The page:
Not all buildings have the same requirements. Here's what you need to know.
Don Everard knows a thing or two about fitting buildings for accessibility-focused solutions. The CEO of EZ-ACCESS, the leading aluminum ramp company, has been working to make buildings accessible to people of all walks since 1988. That’s two years before President George H.W. Bush signed the Americans with Disabilities Act (ADA) into law, prohibiting discrimination against individuals with disabilities in public and commercial spaces throughout the U.S. Since EZ-ACCESS was founded as a division of his family’s business, Homecare Products Inc., Everard and his team have installed aluminum ramps for buildings new and old all over the country. Everard explains how to make ADA work for your type of building.
The Americans with Disabilities Act (ADA) presents a set of federal building guidelines and legal requirements to ensure public and commercial spaces are accessible to all. But different types of buildings have different requirements.
For already built structures, the ADA requires you to make reasonable accommodations. The ADA won’t make you tear your building down or remove all your parking to build a ramp, but you will need to make modifications to remove barriers. Your reasonable accommodation could be anything from placing threshold ramps at entrances to create a smooth transition through doorways with raised thresholds to modular, semi-permanent ramps to portable ramps that can be set up quickly for an individual and then stored in a closet. We find all of these to be great, simple options depending on your building’s configuration.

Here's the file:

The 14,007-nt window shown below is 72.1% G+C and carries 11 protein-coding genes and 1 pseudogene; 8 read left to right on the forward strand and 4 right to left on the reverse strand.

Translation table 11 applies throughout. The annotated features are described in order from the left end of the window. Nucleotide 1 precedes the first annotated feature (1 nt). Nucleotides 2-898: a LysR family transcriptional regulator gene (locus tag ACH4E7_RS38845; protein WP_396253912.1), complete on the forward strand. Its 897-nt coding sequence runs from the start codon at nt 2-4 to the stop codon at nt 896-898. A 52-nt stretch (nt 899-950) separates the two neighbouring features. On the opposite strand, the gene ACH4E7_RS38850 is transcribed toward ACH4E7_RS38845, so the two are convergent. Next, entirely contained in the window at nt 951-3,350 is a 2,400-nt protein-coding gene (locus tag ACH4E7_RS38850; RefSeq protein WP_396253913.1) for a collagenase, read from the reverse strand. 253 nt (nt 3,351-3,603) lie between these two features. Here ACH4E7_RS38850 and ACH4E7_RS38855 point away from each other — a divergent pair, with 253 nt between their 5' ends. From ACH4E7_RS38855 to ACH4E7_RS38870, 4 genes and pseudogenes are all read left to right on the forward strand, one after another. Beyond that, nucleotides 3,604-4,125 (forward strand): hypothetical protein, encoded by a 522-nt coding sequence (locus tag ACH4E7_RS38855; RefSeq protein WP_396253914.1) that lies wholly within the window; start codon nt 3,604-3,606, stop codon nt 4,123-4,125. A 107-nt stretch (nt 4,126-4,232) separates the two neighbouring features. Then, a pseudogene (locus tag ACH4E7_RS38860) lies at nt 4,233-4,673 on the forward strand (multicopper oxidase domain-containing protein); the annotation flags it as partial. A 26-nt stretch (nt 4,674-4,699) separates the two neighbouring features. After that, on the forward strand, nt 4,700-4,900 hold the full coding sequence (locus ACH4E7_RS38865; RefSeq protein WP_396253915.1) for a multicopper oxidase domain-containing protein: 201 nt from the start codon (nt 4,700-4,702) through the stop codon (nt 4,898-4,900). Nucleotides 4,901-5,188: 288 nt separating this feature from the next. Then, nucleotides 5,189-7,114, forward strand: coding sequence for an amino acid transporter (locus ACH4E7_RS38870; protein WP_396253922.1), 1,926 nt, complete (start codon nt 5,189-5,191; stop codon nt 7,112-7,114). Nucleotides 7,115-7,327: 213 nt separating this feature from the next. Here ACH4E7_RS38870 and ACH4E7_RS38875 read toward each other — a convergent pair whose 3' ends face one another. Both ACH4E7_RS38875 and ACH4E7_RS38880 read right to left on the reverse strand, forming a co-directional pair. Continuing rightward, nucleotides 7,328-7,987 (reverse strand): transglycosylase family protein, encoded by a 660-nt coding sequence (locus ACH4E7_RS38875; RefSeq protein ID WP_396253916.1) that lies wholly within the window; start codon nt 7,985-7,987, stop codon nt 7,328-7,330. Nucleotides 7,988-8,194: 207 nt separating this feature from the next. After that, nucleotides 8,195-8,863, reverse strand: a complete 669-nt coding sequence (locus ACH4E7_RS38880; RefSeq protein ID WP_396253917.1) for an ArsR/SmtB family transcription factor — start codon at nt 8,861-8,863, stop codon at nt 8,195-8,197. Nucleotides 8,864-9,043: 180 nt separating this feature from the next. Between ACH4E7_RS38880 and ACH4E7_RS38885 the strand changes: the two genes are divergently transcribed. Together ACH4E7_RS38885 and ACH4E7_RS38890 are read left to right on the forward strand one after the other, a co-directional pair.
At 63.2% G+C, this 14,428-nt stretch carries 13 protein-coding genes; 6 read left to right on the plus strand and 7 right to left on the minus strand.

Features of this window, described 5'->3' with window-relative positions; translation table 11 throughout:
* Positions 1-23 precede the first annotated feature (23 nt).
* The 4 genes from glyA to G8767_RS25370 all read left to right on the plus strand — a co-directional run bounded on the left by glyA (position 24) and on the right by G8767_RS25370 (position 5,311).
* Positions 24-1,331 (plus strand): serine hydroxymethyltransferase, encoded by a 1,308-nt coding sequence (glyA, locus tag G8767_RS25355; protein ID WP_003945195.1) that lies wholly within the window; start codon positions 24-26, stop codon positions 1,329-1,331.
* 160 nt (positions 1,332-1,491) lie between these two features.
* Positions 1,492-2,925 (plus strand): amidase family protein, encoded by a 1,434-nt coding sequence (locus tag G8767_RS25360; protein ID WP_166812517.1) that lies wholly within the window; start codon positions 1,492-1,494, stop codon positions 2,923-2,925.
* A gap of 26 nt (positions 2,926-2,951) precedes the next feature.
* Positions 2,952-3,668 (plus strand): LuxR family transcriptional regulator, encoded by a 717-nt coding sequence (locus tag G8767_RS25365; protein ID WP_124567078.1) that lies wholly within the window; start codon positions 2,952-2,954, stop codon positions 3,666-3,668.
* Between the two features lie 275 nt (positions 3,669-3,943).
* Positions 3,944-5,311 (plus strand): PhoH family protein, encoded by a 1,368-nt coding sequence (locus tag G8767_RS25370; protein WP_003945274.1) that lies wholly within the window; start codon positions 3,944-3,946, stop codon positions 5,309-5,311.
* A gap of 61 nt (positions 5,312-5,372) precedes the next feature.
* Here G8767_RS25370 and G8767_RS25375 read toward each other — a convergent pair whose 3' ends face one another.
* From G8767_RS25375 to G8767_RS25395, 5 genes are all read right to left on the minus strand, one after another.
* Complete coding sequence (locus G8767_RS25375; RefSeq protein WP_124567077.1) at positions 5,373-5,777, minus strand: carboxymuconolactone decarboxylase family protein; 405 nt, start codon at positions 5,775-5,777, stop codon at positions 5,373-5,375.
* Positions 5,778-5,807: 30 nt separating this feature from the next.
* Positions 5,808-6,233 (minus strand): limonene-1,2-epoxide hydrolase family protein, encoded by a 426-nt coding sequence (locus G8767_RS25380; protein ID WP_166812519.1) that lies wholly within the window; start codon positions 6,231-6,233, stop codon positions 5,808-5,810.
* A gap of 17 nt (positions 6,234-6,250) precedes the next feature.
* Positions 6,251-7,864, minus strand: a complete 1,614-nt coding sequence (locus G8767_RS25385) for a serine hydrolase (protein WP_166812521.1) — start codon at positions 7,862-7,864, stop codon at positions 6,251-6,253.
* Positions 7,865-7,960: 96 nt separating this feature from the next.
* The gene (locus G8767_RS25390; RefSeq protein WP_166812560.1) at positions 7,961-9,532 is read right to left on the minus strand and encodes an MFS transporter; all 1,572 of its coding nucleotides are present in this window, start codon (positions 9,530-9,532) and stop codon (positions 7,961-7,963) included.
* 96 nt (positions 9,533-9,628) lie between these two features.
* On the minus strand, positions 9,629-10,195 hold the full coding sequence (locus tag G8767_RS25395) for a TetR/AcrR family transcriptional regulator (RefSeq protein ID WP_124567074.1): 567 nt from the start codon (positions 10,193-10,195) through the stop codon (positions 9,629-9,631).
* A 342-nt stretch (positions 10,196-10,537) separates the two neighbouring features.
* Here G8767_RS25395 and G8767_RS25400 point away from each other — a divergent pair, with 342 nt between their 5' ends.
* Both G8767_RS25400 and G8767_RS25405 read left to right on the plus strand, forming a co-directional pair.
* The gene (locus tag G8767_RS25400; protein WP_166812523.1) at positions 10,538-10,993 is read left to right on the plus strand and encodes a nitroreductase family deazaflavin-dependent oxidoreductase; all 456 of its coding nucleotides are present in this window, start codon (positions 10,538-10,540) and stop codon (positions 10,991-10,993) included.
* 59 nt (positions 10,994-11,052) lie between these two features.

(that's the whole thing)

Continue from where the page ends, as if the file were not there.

For instances where structures cannot be completely retrofitted, such as a historic building, we find the most practical solution for implementing ease of access is an aluminum ramp system, due to its non-permanent nature that doesn’t interfere with the structural components of the building. These historic building solutions usually require the most creativity—we often cover the otherwise easy to install aluminum ramp with a colored powder coating to blend in better with the historical site. Popular colors are bronze, black, and ivory.
Full ADA compliance is required for all new commercial and public buildings. The most common tactic is to either build the structure level with the ground or construct an entry ramp using materials like wood or concrete. Concrete is highly permanent, yet can deteriorate over time. EZ-ACCESS ends up replacing degraded wood, concrete, and steel ramps with aluminum a few years later. Wood has traditionally been a popular first choice material, especially for schools, but it’s also one of the least accommodating because of high maintenance costs and wear and tear.
When doing a commercial or public space remodel, it’s likely some sort of temporary building will be utilized onsite. Temporary buildings set up for construction projects will need access for the duration of their use, and there are cost effective, reusable solutions, especially in modular aluminum ramps for this exact function. It’s also important not to forget about access accommodations for temporary structures like modular buildings and event spaces.